John Irving, Random House, 2005
Typical John Irving, falling well within in his usual quirky spectrum of too-wierd-for-words and brilliant. A melancholy (until the last 150 pages or so) story about a young man, his missing-in-action father (a tattooed organist), and his mom (a tattoo artist and a … no, wait, that would give away too much). The main character feels very much like Owen Meany to me, although this book didn’t have that same feeling of building toward Owen Meany’s climactic ending. His story has three distinct parts, each of which has a distinct feeling: quirky initially, drifting and kind of an aimless sadness, and ending on a high note of hilarity and closure. To be honest, I struggled to make it through the later portion of that central part; the first half of the story, on the other hand, flew by, and the last 150 pages were a treat and went very quickly.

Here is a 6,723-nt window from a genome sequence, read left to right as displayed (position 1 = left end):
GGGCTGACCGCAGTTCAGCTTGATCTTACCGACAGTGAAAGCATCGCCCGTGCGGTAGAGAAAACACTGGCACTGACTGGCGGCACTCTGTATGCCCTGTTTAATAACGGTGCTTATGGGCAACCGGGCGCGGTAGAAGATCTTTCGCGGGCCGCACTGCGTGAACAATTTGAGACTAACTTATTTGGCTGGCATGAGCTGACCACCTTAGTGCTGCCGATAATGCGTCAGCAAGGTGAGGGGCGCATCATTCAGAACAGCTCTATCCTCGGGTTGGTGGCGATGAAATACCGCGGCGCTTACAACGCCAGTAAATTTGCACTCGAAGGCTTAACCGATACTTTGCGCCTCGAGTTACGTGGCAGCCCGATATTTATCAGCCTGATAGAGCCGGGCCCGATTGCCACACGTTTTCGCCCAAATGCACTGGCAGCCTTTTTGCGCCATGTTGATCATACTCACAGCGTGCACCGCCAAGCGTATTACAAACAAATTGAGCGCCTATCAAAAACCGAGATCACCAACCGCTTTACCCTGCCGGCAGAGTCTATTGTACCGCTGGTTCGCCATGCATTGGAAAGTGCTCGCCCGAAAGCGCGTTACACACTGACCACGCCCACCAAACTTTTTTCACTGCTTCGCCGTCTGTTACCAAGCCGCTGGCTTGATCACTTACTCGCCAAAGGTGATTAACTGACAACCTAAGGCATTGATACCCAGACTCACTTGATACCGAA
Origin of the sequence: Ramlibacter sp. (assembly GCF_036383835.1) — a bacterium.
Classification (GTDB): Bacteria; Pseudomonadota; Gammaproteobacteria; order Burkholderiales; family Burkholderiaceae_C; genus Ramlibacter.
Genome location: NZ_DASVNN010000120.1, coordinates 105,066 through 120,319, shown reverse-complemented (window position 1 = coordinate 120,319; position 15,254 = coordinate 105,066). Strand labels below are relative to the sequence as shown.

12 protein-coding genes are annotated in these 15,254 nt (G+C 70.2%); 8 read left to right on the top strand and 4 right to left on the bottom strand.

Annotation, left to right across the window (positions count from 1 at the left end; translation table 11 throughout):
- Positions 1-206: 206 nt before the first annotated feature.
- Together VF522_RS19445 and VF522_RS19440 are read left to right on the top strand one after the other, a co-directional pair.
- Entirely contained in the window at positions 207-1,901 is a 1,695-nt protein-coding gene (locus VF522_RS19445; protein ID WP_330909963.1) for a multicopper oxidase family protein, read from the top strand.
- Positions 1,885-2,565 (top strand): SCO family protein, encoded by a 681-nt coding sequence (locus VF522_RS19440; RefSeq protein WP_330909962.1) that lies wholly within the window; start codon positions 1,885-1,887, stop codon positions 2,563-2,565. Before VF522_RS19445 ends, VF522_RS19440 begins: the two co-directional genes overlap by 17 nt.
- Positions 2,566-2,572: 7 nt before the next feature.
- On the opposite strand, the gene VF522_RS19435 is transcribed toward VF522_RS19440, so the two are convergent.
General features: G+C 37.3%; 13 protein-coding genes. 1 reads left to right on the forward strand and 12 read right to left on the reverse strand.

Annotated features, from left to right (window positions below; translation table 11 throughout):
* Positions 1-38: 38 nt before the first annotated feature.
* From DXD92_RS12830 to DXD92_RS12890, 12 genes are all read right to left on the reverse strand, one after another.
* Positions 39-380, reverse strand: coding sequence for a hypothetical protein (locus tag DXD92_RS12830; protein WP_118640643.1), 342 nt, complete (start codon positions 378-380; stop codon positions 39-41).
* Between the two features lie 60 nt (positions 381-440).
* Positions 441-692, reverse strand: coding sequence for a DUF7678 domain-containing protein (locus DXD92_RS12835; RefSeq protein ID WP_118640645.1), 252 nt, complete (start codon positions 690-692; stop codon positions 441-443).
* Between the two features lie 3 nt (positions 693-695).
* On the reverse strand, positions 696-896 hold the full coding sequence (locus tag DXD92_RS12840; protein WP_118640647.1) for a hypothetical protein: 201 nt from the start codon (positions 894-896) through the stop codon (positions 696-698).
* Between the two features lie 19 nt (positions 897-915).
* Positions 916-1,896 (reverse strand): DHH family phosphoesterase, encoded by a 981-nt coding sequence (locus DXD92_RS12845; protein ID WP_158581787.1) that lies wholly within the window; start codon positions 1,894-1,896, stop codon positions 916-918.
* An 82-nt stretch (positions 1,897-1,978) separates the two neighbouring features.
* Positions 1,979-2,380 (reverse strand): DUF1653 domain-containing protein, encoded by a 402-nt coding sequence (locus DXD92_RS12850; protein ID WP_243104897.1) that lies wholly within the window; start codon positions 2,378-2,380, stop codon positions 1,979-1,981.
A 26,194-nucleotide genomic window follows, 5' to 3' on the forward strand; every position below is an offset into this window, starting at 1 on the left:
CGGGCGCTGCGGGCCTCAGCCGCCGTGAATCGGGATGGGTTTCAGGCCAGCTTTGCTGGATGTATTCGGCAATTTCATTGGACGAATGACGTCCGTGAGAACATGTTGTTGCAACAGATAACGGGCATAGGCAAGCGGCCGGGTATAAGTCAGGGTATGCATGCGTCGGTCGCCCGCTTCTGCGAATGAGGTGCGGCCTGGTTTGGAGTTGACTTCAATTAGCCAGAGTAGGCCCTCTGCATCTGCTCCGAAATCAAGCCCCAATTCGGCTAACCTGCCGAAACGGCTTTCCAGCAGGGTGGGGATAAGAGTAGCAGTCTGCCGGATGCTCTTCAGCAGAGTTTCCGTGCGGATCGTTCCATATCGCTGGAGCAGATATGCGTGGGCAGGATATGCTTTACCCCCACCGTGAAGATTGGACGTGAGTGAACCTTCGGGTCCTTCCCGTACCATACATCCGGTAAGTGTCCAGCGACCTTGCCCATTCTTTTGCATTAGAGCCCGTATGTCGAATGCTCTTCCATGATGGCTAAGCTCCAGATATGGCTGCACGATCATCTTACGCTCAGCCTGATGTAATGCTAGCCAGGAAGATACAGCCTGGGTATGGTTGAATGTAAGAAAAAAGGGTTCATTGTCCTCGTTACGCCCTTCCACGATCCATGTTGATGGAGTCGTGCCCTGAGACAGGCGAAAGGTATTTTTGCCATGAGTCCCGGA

If you liked “A Prayer for Owen Meany” and/or “A Widow for One Year”, you will probably would enjoy this one, too (although I would place this book a notch below each of those two, which I consider to be his best so far).